Tuesday, February 14, 2006

New Book on Rabbinic Authority

A new sefer came out titled Ohron shel Chachomim. This work purports to collect the various laws and philosophy one should have for the Rabbis. The first section is just the basic law applicable to a talmid chacham, standing, not addressing by first name etc. In this section there is also a brief discussion about the "laws" of emunat chachmim. We are treated however to such laws as "not only is one obligated to follow the chachamim but also their children and their secretaries (mishamsheham) one should not question." Or this one: "When a person goes to a tzadik and discusses his problems but doesn't understand what the tzadik responds [I assume it was unintelligible] or it appears the just ignores his request - don't let this blessing be small in your eyes. Rather believe God will send your salvation." For many of these laws, the citations are to either aggadic passages in the Talmud or to Midrashim.

The second section discussion yeridat haDorot the lowering of the generations. This begins by telling the reader the concept of yeridat haDorot is not in relation to the tzadik rather it is to the generation. That is, the tzadik is of course as great as in previous generation rather it us that are unable to appreciate this. But then you may ask, it continues, why then do we hear of the great miracles these tzadikim did in previous generations, why not now? Of course, it is due to us - we have created a situation where the tzadikim can't work their miracles today.

The author then treats us to a discourse on whether the achronim can argue on the rishonim. He explains that this is prohibited. In a footnote he deals with the many achronim that seem to disagree with this. However, he writes these off by noting they are like rishonim. Of course, this then poses another problem (or not) for him as if they are truly like the rishonim then it follows that their peers couldn't argue on them as they are obviously greater. He just says that this doesn't appear to be the case and this is allowed. He extends this prohibition against arguing against earlier ones and says this is applicable to the pronouncements of the Shulhan Arukh and the Rama. He appears to be unaware that R. Hayim Volhzin says the Gra said this is not the case and that ever Rav should just do what they see fit irrelevant of the opinion of the Shulkah Orakh and the Rama. Additionally, he doesn't seem to be aware that R. Moshe Feinstein said the same thing. Or perhaps it is just a case of selective memory.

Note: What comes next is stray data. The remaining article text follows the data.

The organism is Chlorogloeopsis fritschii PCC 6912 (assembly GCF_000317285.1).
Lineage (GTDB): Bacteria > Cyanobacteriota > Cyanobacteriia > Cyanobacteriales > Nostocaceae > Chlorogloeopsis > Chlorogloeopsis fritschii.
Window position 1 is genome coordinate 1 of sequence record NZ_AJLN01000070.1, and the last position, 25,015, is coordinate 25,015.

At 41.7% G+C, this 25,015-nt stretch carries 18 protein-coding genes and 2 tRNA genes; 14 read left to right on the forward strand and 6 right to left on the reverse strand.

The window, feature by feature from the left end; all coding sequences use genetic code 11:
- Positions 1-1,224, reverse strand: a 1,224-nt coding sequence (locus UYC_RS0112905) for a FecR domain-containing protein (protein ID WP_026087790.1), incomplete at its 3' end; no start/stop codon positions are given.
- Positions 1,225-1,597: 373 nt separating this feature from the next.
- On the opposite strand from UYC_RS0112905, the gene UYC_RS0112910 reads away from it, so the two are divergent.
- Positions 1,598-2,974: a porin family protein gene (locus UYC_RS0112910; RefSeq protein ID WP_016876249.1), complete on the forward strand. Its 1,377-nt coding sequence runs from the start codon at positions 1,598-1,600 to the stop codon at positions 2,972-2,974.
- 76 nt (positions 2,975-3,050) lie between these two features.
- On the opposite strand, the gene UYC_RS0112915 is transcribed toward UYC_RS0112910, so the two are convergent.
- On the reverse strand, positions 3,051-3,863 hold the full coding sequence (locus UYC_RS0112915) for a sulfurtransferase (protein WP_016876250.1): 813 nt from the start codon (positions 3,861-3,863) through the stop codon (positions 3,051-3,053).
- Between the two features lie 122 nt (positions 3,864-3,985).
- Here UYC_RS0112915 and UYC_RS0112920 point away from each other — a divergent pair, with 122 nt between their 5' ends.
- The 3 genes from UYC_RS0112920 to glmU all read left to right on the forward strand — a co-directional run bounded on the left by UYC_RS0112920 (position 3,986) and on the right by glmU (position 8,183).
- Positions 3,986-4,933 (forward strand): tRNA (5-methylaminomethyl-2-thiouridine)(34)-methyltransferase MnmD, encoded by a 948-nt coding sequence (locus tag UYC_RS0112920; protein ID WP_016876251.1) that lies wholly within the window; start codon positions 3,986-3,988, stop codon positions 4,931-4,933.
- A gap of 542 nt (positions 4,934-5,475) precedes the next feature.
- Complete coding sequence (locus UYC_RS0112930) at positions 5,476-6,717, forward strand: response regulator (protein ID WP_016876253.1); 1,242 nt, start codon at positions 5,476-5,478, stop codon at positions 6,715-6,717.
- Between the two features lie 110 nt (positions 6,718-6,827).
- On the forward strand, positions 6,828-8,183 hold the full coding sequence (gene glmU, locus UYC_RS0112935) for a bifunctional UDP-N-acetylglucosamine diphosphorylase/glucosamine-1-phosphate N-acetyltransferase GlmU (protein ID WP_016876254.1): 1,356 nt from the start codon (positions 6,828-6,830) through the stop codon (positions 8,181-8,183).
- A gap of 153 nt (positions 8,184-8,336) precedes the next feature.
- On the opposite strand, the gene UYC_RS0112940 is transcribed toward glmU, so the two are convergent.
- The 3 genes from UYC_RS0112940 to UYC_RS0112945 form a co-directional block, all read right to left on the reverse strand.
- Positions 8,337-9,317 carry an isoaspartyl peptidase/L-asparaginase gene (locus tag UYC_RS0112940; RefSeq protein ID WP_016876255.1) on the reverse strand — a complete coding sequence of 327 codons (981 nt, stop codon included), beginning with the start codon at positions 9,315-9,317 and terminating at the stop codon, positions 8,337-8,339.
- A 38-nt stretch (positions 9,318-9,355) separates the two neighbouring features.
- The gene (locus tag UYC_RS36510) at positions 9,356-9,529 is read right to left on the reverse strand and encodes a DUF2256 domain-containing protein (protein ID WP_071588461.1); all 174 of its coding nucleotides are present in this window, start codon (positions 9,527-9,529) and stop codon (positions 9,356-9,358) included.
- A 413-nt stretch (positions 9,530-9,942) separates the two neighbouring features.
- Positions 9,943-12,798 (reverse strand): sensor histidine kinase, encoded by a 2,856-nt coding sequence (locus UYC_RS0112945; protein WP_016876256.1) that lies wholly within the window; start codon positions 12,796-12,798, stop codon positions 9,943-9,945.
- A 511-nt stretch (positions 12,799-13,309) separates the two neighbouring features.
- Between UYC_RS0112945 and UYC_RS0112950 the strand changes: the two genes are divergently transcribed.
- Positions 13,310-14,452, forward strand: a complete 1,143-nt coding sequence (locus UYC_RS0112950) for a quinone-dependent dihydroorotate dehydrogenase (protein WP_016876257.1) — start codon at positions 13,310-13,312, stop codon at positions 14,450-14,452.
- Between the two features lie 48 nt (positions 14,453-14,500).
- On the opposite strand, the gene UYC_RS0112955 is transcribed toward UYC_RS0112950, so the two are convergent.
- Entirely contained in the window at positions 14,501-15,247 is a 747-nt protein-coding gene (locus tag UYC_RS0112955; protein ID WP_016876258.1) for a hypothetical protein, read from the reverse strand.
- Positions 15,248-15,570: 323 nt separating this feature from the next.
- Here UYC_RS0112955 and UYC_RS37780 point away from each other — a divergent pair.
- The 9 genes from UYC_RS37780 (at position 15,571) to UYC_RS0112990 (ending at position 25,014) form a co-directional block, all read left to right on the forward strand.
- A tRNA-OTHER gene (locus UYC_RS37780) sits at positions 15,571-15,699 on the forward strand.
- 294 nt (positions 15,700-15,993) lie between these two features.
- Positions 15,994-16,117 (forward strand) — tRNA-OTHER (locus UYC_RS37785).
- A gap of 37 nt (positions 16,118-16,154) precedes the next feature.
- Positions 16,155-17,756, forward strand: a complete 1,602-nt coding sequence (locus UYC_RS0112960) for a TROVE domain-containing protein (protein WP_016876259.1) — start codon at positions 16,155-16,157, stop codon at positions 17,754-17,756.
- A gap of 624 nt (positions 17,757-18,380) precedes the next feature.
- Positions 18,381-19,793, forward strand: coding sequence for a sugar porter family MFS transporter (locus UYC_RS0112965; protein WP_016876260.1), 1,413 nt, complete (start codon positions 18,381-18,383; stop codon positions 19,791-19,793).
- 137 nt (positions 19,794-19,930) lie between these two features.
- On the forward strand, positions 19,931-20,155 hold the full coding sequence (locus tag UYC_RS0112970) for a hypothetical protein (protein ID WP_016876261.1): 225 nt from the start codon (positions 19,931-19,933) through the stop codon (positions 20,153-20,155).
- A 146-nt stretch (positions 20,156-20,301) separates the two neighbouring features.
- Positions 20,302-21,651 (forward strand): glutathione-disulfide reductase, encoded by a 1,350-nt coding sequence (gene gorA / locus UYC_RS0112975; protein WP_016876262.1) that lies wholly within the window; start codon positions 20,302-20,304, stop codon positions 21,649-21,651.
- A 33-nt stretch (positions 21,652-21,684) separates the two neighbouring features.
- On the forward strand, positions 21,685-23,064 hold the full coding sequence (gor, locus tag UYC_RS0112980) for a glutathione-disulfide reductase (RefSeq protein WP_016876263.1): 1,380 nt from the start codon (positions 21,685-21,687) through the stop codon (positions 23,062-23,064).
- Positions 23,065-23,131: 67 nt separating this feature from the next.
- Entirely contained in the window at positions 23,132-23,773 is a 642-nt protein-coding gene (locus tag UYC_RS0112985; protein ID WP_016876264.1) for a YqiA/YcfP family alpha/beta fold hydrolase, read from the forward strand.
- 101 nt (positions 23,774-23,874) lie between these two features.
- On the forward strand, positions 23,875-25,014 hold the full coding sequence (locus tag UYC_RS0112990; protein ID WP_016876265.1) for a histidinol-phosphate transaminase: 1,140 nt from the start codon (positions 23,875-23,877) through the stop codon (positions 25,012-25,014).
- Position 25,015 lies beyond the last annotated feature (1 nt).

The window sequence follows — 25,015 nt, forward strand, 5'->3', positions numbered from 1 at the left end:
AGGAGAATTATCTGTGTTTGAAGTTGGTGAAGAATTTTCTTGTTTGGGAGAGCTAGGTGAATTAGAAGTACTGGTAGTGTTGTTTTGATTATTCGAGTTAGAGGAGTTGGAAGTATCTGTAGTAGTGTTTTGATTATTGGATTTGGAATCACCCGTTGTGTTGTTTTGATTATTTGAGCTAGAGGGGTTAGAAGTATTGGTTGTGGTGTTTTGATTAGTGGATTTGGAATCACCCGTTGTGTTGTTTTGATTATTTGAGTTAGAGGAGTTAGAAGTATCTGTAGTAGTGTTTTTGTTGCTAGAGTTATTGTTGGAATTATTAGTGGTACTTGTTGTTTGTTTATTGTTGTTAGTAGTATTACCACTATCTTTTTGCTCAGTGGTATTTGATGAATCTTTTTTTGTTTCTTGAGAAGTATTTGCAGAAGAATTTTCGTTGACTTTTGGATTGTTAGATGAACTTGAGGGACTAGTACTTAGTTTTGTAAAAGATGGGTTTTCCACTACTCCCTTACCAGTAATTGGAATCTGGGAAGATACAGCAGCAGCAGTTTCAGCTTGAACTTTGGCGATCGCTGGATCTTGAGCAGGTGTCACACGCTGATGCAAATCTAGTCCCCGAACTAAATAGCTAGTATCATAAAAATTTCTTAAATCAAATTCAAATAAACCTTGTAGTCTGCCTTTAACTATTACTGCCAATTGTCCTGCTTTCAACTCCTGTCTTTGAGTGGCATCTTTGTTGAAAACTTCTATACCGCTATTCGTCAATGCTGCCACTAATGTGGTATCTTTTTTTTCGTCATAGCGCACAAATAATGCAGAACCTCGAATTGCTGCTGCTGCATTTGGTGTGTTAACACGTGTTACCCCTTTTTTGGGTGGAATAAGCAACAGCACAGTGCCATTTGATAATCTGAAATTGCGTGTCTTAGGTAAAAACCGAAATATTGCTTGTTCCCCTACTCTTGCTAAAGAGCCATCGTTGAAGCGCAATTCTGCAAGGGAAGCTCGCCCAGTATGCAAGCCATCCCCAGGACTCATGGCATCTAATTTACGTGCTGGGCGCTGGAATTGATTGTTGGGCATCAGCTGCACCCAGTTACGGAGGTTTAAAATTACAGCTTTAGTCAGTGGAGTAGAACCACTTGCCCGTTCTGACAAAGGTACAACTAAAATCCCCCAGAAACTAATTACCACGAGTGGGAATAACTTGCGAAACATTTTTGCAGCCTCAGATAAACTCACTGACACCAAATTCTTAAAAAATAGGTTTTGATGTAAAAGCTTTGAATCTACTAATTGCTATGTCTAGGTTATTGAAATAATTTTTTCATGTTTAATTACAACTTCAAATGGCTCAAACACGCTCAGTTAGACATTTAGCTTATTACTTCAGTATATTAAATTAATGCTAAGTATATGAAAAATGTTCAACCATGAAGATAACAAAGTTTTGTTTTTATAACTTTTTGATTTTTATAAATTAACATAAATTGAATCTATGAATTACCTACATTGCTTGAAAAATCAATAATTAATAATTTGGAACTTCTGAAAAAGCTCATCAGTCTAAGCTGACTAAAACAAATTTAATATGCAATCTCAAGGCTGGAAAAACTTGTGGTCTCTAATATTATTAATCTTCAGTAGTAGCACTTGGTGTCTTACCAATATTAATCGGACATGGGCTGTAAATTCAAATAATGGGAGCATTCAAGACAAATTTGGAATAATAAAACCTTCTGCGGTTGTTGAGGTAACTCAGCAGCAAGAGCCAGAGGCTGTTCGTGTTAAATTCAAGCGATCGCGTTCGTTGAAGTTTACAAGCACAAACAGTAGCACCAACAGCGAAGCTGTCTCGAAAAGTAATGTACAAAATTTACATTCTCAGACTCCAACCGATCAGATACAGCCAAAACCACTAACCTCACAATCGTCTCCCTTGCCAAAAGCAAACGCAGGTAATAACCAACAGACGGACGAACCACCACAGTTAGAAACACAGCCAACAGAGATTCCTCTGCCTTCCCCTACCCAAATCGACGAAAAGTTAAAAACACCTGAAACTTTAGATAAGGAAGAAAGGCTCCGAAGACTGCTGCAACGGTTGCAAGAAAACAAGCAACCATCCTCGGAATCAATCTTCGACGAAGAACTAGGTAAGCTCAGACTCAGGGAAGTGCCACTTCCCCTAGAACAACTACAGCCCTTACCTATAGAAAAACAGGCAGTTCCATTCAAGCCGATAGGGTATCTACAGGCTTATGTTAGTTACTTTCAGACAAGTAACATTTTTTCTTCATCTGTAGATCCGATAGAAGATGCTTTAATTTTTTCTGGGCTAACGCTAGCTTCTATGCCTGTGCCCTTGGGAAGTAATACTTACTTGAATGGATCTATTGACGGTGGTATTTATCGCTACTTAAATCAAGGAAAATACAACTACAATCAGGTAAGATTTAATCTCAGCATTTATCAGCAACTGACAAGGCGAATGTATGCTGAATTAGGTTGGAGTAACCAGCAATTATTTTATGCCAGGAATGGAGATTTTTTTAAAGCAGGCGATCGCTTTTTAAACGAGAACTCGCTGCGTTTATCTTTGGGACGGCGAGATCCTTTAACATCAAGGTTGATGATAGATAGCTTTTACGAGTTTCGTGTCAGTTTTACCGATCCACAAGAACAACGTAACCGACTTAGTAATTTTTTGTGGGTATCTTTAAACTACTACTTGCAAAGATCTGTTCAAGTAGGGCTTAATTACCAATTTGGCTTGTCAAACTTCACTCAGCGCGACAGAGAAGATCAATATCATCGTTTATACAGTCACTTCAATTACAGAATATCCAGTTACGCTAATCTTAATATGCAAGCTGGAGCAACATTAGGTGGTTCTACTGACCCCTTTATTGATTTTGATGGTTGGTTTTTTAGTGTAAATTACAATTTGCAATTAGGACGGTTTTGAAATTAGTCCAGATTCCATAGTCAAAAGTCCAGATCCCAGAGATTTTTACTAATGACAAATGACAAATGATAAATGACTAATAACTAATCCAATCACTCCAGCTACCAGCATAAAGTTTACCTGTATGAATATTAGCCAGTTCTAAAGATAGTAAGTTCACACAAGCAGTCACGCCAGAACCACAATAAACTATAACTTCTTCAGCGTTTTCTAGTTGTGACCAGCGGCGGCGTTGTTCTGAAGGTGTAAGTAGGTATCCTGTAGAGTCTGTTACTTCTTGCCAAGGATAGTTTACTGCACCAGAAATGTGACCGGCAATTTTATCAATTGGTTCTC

The next couple of chapters are devoted to the law of a Talmid Chacham today as well as the role of a Rebbi for Chassidim. The chapters include information on "Just Looking at the Rebbi Allows One To Gain In Torah and Avodah," "The Belief in The Tzadik" as well as lesser topics such as "The Trip to the Rebbi," "The miracles of the Rebbi" etc.

All in all, this book presents a rather interesting view into what some consider the laws and customs governing the interaction with the Rabbinic class.

I got the book at Biegeleisen in Brooklyn.

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